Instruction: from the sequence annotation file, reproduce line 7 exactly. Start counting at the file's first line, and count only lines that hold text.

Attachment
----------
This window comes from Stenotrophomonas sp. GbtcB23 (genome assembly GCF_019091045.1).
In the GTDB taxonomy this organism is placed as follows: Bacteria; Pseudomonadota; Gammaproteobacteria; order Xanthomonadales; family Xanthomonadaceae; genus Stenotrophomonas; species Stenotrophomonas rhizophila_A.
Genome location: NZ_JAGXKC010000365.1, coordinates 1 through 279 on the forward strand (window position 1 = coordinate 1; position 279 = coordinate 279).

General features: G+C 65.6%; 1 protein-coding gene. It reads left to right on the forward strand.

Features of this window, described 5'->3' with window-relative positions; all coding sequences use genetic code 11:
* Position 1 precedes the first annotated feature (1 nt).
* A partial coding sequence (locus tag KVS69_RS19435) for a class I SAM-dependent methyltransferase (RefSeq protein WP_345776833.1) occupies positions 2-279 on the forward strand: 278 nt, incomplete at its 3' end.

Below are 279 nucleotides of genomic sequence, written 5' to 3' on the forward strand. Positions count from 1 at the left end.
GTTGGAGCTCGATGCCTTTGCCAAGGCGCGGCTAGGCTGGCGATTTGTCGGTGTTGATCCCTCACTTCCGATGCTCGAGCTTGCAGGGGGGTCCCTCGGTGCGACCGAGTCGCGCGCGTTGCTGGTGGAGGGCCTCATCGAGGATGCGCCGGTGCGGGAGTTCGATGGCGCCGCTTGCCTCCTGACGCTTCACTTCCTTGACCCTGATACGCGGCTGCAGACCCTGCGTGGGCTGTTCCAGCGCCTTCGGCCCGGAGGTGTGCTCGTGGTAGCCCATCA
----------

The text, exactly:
* A partial coding sequence (locus tag KVS69_RS19435) for a class I SAM-dependent methyltransferase (RefSeq protein WP_345776833.1) occupies positions 2-279 on the forward strand: 278 nt, incomplete at its 3' end.